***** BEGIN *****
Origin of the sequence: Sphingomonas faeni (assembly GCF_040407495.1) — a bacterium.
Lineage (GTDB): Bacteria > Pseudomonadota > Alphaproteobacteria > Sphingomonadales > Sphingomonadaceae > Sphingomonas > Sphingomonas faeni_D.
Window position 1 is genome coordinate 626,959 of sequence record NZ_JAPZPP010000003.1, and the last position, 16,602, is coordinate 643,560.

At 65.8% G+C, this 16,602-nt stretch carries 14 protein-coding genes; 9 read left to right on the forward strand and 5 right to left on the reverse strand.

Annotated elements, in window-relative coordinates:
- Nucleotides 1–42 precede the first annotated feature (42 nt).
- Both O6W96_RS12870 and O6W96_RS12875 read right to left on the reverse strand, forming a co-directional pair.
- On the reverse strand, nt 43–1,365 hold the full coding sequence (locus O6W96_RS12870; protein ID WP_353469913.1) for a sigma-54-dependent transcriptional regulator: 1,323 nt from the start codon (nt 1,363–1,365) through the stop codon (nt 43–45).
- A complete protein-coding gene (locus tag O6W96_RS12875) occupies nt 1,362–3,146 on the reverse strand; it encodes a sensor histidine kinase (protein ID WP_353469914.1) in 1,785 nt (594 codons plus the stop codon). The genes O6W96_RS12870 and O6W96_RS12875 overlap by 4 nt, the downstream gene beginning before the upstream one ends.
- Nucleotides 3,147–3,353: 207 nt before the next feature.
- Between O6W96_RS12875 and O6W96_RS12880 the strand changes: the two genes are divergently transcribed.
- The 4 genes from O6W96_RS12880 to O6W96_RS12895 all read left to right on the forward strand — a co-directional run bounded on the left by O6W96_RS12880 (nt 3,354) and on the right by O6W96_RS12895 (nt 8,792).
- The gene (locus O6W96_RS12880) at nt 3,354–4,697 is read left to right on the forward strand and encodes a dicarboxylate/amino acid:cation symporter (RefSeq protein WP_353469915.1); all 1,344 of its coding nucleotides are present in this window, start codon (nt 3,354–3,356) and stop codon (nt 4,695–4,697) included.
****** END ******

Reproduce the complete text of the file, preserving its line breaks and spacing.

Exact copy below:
Origin of the sequence: Sphingomonas faeni (assembly GCF_040407495.1) — a bacterium.
Lineage (GTDB): Bacteria > Pseudomonadota > Alphaproteobacteria > Sphingomonadales > Sphingomonadaceae > Sphingomonas > Sphingomonas faeni_D.
Window position 1 is genome coordinate 626,959 of sequence record NZ_JAPZPP010000003.1, and the last position, 16,602, is coordinate 643,560.

At 65.8% G+C, this 16,602-nt stretch carries 14 protein-coding genes; 9 read left to right on the forward strand and 5 right to left on the reverse strand.

Annotated elements, in window-relative coordinates:
- Nucleotides 1–42 precede the first annotated feature (42 nt).
- Both O6W96_RS12870 and O6W96_RS12875 read right to left on the reverse strand, forming a co-directional pair.
- On the reverse strand, nt 43–1,365 hold the full coding sequence (locus O6W96_RS12870; protein ID WP_353469913.1) for a sigma-54-dependent transcriptional regulator: 1,323 nt from the start codon (nt 1,363–1,365) through the stop codon (nt 43–45).
- A complete protein-coding gene (locus tag O6W96_RS12875) occupies nt 1,362–3,146 on the reverse strand; it encodes a sensor histidine kinase (protein ID WP_353469914.1) in 1,785 nt (594 codons plus the stop codon). The genes O6W96_RS12870 and O6W96_RS12875 overlap by 4 nt, the downstream gene beginning before the upstream one ends.
- Nucleotides 3,147–3,353: 207 nt before the next feature.
- Between O6W96_RS12875 and O6W96_RS12880 the strand changes: the two genes are divergently transcribed.
- The 4 genes from O6W96_RS12880 to O6W96_RS12895 all read left to right on the forward strand — a co-directional run bounded on the left by O6W96_RS12880 (nt 3,354) and on the right by O6W96_RS12895 (nt 8,792).
- The gene (locus O6W96_RS12880) at nt 3,354–4,697 is read left to right on the forward strand and encodes a dicarboxylate/amino acid:cation symporter (RefSeq protein WP_353469915.1); all 1,344 of its coding nucleotides are present in this window, start codon (nt 3,354–3,356) and stop codon (nt 4,695–4,697) included.